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One of state's largest marijuana crops found in Jellico

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By Nancy Bright, TYPESETTER

It has long been a tradition that in the fall, people would harvest their crops.

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But a group of marijuana growers in Jellico recently found that someone had done it for them.

Last Wednesday, their crops were found and harvested for them by the Marijuana Eradication Task Force. The task force harvested 151,250 plants in two days last week in the Jellico area. The plants averaged about five feet in height, according to the task force.

The helicopter crew spotted the plants during a flyover. The female plants were growing in treacherous terrain that is owned by a timber company, according to Special Agent in Charge T.J. Jordan. In all, the plants were found in six separate patches and were ready to be harvested. Also found at the sight was an irrigation system and a campsite that could house three people, Jordan said. The terrain was so treacherous that the plants had to be sling loaded and flown out to the Indian Mountain Park to be loaded into dump trucks for disposal, he said. The value of the plants that were harvested in this crop is several million dollars, according to Jordan. No arrests have been made at this time.

This grow operation was similar to one found in Cocke County in June 2008; plants found in that operation were less than two months old. The value would have been $700 million on the street, if they had made it there. A Tennessee Highway Patrol helicopter spotted that site in the Cherokee National Forest. Jordan went on to say that “these operations are similar to the ones that are being found out west, it’s all about the geography of the areas.”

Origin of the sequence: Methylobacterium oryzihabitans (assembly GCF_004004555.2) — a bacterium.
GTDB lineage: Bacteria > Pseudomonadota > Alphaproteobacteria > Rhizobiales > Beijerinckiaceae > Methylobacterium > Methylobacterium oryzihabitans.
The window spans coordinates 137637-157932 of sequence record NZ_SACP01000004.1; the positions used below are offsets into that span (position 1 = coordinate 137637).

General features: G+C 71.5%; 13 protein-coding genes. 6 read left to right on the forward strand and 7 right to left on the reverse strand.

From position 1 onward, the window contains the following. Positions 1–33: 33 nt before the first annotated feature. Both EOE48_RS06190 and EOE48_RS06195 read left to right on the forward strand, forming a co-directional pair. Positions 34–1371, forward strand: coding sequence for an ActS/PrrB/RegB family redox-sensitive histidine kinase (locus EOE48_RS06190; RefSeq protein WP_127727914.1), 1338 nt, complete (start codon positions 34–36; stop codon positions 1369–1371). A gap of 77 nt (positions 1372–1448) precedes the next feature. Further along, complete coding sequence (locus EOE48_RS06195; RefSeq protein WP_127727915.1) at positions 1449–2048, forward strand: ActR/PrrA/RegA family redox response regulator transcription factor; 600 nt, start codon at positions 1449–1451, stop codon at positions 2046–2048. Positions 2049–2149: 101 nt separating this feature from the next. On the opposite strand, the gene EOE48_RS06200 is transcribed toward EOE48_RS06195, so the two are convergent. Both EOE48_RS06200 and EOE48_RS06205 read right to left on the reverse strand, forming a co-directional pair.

Jordan talked about the difference in the two eradication efforts saying “there were no male plants in the Jellico patch and the plants in Cocke County were too young to be identified as male or female plants. The female plant is the most sought after plant.” In the Jellico patch, the growers had worked to weed out the male plants, Jordan said. The female plant produces a higher level of THC, making it the more preferred plant.

 “It was a good day for the citizens in Tennessee and a bad day for pot growers,”  Jordan said of last week’s efforts.